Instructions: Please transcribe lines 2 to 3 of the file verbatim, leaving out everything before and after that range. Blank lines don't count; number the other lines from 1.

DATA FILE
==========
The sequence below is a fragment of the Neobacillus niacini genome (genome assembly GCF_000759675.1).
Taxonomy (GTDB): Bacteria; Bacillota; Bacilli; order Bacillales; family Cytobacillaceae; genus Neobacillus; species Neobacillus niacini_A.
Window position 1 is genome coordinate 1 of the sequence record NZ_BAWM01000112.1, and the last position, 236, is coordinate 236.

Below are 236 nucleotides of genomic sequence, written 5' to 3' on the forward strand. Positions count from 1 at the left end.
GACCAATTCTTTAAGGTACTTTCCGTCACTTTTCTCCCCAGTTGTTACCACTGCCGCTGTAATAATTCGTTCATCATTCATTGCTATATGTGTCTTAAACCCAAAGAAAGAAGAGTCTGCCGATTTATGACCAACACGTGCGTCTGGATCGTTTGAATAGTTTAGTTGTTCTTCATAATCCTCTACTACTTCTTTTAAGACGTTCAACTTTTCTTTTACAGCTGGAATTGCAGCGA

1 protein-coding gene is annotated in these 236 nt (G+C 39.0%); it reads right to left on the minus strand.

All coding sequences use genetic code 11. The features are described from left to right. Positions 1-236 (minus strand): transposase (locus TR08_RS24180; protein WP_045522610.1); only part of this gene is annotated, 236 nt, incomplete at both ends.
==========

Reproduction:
Taxonomy (GTDB): Bacteria; Bacillota; Bacilli; order Bacillales; family Cytobacillaceae; genus Neobacillus; species Neobacillus niacini_A.
Window position 1 is genome coordinate 1 of the sequence record NZ_BAWM01000112.1, and the last position, 236, is coordinate 236.